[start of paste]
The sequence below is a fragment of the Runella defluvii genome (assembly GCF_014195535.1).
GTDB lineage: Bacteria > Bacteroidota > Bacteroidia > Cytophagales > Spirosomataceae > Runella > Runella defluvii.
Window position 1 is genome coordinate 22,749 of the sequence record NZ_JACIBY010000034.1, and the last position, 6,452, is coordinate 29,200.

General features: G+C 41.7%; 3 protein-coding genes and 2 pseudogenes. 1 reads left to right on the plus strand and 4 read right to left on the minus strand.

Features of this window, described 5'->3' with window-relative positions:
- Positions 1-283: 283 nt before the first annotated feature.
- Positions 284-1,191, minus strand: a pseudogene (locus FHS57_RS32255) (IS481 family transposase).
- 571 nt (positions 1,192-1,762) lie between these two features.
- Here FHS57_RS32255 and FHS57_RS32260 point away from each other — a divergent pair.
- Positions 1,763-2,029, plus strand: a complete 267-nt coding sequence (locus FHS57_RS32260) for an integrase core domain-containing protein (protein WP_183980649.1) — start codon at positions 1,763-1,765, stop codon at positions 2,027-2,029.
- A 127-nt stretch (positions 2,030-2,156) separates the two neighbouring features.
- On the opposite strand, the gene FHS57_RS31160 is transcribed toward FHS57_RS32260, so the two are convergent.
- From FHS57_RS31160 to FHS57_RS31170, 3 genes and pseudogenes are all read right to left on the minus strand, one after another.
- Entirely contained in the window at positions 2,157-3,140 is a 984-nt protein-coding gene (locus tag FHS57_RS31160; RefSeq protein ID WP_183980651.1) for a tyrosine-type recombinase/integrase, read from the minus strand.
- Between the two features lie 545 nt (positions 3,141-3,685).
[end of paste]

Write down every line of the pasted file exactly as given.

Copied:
The sequence below is a fragment of the Runella defluvii genome (assembly GCF_014195535.1).
GTDB lineage: Bacteria > Bacteroidota > Bacteroidia > Cytophagales > Spirosomataceae > Runella > Runella defluvii.
Window position 1 is genome coordinate 22,749 of the sequence record NZ_JACIBY010000034.1, and the last position, 6,452, is coordinate 29,200.

General features: G+C 41.7%; 3 protein-coding genes and 2 pseudogenes. 1 reads left to right on the plus strand and 4 read right to left on the minus strand.

Features of this window, described 5'->3' with window-relative positions:
- Positions 1-283: 283 nt before the first annotated feature.
- Positions 284-1,191, minus strand: a pseudogene (locus FHS57_RS32255) (IS481 family transposase).
- 571 nt (positions 1,192-1,762) lie between these two features.
- Here FHS57_RS32255 and FHS57_RS32260 point away from each other — a divergent pair.
- Positions 1,763-2,029, plus strand: a complete 267-nt coding sequence (locus FHS57_RS32260) for an integrase core domain-containing protein (protein WP_183980649.1) — start codon at positions 1,763-1,765, stop codon at positions 2,027-2,029.
- A 127-nt stretch (positions 2,030-2,156) separates the two neighbouring features.
- On the opposite strand, the gene FHS57_RS31160 is transcribed toward FHS57_RS32260, so the two are convergent.
- From FHS57_RS31160 to FHS57_RS31170, 3 genes and pseudogenes are all read right to left on the minus strand, one after another.
- Entirely contained in the window at positions 2,157-3,140 is a 984-nt protein-coding gene (locus tag FHS57_RS31160; RefSeq protein ID WP_183980651.1) for a tyrosine-type recombinase/integrase, read from the minus strand.
- Between the two features lie 545 nt (positions 3,141-3,685).